Editor’s note: After this story went to press, Barry Manilow gained his 50th hit on the Billboard adult contemporary chart. With “Santa Claus is Coming to Town,” from Barry Manilow: The Classic Christmas Album, he passes Johnny Mathis (49 entries) and becomes the fifth artist to reach 50 hits. Elton John leads with 68, followed by Barbra Streisand (64), Neil Diamond (58), and Elvis Presley (53).
It’s a humid Monday morning at the end of an unusually sticky-hot desert summer, and Barry Manilow — who was performing a day earlier in London — walks into a cool, new, modern-design house in Palm Springs’ Las Palmas neighborhood.
“Does anybody live here?” he asks, surveying the crisp, minimal interior. On this day, the house designed by Vance Burke is the backdrop for the photo shoot celebrating Manilow’s five performances this month at McCallum Theatre in Palm Desert. The shows, which he calls “A Gift of Love,” benefit 27 charities in the Greater Palm Springs area.
Manilow continues onto the back patio, admires the azure pool and towering palm trees, and raises his arms with excitement. “This is Palm Springs!” he says in his classic, show-stopping fashion. “Should I be in the pool?”
The crew might have been thinking about the pool, but no one would suggest it. After all, Manilow, 69, had hip surgery only nine months earlier.
“I should be in the pool,” he says. “Let’s see how it looks.”
Manilow tells his assistant to get in the water — only a few steps in — while he and the photographer frame up the view and shoot a few test images.
“That’s superstar!” he says. “That is the cover of Palm Springs Life.”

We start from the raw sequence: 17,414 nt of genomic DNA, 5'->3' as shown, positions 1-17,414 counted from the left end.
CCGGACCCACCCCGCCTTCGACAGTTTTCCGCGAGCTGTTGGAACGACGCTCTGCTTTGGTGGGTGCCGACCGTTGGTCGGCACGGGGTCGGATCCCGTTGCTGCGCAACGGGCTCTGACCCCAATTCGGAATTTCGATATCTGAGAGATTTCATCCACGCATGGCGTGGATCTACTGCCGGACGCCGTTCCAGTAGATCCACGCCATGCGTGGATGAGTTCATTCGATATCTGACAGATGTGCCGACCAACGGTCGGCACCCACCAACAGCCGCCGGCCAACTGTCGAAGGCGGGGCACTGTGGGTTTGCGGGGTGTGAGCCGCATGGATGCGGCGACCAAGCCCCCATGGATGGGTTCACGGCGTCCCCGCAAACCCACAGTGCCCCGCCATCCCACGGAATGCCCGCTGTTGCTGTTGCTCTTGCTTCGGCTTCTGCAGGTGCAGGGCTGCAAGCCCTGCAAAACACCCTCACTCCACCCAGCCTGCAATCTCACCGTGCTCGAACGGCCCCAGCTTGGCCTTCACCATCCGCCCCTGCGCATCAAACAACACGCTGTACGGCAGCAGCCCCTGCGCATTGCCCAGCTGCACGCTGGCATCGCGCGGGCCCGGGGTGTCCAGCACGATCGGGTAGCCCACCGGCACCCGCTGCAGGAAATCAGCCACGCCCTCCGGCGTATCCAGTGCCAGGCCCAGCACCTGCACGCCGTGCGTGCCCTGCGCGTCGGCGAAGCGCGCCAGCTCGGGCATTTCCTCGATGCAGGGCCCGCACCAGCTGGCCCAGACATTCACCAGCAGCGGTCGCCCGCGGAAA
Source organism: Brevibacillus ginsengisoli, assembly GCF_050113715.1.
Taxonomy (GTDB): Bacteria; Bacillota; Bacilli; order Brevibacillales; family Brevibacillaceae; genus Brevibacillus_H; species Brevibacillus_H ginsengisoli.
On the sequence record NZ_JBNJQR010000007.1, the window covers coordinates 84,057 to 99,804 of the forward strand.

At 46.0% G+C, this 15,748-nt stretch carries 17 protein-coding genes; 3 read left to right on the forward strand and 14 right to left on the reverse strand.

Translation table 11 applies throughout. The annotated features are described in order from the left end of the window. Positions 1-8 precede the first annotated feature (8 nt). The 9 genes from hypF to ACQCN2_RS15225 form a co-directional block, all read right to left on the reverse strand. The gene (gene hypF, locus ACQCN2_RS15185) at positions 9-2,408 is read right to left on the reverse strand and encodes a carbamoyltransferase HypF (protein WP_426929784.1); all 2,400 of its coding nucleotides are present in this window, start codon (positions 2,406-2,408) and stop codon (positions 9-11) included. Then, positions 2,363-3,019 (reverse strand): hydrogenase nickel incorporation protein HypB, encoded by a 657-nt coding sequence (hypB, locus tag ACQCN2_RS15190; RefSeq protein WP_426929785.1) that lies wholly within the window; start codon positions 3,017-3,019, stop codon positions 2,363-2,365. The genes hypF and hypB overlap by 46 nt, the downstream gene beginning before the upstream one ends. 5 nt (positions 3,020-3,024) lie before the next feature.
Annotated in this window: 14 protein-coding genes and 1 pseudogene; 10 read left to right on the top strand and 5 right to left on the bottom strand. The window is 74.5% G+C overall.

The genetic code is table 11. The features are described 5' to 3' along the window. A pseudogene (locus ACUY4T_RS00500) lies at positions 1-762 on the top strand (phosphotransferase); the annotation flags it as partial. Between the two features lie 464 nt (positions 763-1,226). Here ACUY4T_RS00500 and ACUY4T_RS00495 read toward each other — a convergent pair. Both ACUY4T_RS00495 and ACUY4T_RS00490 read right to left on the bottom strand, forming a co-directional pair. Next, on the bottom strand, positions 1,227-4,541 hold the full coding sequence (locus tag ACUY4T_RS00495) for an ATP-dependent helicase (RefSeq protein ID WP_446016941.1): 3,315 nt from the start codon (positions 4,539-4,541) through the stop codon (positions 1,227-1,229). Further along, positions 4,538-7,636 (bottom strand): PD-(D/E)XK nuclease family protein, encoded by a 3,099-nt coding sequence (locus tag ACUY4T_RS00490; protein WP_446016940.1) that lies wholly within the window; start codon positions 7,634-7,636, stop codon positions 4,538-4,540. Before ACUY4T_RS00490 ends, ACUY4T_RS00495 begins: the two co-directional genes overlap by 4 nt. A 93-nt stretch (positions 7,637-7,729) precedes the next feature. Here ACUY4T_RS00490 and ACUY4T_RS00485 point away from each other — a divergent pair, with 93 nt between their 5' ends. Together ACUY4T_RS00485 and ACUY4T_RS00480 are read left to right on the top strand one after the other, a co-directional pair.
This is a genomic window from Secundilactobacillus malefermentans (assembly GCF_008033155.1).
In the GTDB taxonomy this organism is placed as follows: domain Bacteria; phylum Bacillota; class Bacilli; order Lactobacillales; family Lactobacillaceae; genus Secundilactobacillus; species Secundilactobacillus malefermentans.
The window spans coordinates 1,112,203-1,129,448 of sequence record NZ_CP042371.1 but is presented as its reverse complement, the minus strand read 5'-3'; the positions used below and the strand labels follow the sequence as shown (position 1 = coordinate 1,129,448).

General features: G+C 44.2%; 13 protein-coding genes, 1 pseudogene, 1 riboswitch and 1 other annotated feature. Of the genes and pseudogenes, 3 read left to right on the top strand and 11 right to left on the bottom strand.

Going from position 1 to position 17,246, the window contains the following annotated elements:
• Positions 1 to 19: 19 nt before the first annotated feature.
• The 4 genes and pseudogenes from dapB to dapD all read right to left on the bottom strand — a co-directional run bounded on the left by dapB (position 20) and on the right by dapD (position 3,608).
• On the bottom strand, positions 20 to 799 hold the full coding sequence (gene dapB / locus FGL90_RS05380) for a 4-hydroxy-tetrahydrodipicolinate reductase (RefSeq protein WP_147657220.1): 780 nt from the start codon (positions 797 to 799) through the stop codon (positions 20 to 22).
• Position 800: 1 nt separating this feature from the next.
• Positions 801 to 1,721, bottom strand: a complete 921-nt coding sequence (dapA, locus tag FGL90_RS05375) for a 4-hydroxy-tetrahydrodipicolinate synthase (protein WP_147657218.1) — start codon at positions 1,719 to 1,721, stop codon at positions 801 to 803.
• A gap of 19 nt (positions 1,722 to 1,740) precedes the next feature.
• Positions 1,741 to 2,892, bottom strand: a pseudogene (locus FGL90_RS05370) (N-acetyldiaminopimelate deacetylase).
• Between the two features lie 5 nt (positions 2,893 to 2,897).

The pop icon goes back inside to pick out his signature black shirt, black pants, and white jacket and perfect his hair and makeup.
In front of the camera, Manilow exudes pure energy. For him, it’s natural, seemingly effortless — and always passionate.
Manilow, who has sold more than 80 million records, began a seven-year run of shows in Las Vegas (five years at the former Las Vegas Hilton and two at Paris Las Vegas) after 30 years of touring, winning over audiences with any of his 47 top-40 hits. You know them: his 1975 debut “Mandy” and other timeless favorites such as “Copacabana,” “Could It Be Magic,” and “Looks Like We Made It.”
“I had to get off the road,” he says, referring to “all those years of living out of a suitcase, waiting for planes, and eating bad room service [food].”
With the Vegas gigs, Manilow could keep his band together and sleep in his own bed in Palm Springs — at least for a few months. “In the beginning, I flew home every night,” he says. “It was a 20-minute flight. That was great — until I saw the bill.”
Then he took occupancy of the Hilton’s Elvis Presley suite.
“I don’t remember one bad show there,” Manilow says of more than 700 performances in the showroom that Presley made famous. “We celebrated at the end of every show. It was a very creative time. The costumes and everything would change. Every six months, we would change out songs.
“Then at Paris, we started from scratch,” he continues. “We came up with great, gorgeous settings. The problem was I couldn’t change anything. Everything was dependent on everything else: the video, lights. It was the same show every night. I wasn’t as free as I was at the Hilton.”
Ironically, Manilow found freedom in his occasional performances on the road — from Atlantic City to London.
He also continued to put out records. Before his show opened at Paris, the Las Vegas hotel, he was inspired by the romance of Paris, the French city, and released The Greatest Love Songs of All Time, surveying music from the 1950s, ’60s, ’70s, and ’80s.
At the end of his run at Paris, Manilow had corrective surgery on his hip muscles in Los Angeles and eventually returned to performing three shows every other weekend in different cities.
Back to California
Manilow returned to Palm Springs in late September to rest for a couple of months before his next run of shows, which begin this month with five performances at McCallum Theatre. And he seems remarkably at ease.